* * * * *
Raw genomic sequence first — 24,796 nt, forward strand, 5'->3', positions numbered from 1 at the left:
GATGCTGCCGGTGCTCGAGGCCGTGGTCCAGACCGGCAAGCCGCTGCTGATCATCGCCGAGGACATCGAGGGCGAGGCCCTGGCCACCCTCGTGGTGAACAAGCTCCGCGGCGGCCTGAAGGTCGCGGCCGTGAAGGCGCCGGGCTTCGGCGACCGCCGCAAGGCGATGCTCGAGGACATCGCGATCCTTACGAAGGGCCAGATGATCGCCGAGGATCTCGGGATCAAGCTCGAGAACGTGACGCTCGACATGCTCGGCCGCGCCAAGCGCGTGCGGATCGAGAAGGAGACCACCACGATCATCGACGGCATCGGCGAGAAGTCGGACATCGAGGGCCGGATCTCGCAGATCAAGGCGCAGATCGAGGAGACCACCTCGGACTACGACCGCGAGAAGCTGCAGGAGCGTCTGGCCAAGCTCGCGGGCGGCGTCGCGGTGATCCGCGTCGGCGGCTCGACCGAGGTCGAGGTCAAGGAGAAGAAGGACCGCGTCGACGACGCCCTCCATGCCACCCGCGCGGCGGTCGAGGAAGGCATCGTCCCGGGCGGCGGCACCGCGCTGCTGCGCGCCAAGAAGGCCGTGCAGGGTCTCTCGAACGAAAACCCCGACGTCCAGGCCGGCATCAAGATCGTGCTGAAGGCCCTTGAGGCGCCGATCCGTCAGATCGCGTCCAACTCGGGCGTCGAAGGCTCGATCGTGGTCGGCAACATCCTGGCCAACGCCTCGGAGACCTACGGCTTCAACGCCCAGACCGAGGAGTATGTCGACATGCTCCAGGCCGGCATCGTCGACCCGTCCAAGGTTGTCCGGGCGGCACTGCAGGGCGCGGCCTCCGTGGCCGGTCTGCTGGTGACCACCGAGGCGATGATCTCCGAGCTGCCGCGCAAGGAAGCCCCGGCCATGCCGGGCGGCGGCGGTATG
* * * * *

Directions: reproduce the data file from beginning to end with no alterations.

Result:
Raw genomic sequence first — 24,796 nt, forward strand, 5'->3', positions numbered from 1 at the left:
GATGCTGCCGGTGCTCGAGGCCGTGGTCCAGACCGGCAAGCCGCTGCTGATCATCGCCGAGGACATCGAGGGCGAGGCCCTGGCCACCCTCGTGGTGAACAAGCTCCGCGGCGGCCTGAAGGTCGCGGCCGTGAAGGCGCCGGGCTTCGGCGACCGCCGCAAGGCGATGCTCGAGGACATCGCGATCCTTACGAAGGGCCAGATGATCGCCGAGGATCTCGGGATCAAGCTCGAGAACGTGACGCTCGACATGCTCGGCCGCGCCAAGCGCGTGCGGATCGAGAAGGAGACCACCACGATCATCGACGGCATCGGCGAGAAGTCGGACATCGAGGGCCGGATCTCGCAGATCAAGGCGCAGATCGAGGAGACCACCTCGGACTACGACCGCGAGAAGCTGCAGGAGCGTCTGGCCAAGCTCGCGGGCGGCGTCGCGGTGATCCGCGTCGGCGGCTCGACCGAGGTCGAGGTCAAGGAGAAGAAGGACCGCGTCGACGACGCCCTCCATGCCACCCGCGCGGCGGTCGAGGAAGGCATCGTCCCGGGCGGCGGCACCGCGCTGCTGCGCGCCAAGAAGGCCGTGCAGGGTCTCTCGAACGAAAACCCCGACGTCCAGGCCGGCATCAAGATCGTGCTGAAGGCCCTTGAGGCGCCGATCCGTCAGATCGCGTCCAACTCGGGCGTCGAAGGCTCGATCGTGGTCGGCAACATCCTGGCCAACGCCTCGGAGACCTACGGCTTCAACGCCCAGACCGAGGAGTATGTCGACATGCTCCAGGCCGGCATCGTCGACCCGTCCAAGGTTGTCCGGGCGGCACTGCAGGGCGCGGCCTCCGTGGCCGGTCTGCTGGTGACCACCGAGGCGATGATCTCCGAGCTGCCGCGCAAGGAAGCCCCGGCCATGCCGGGCGGCGGCGGTATG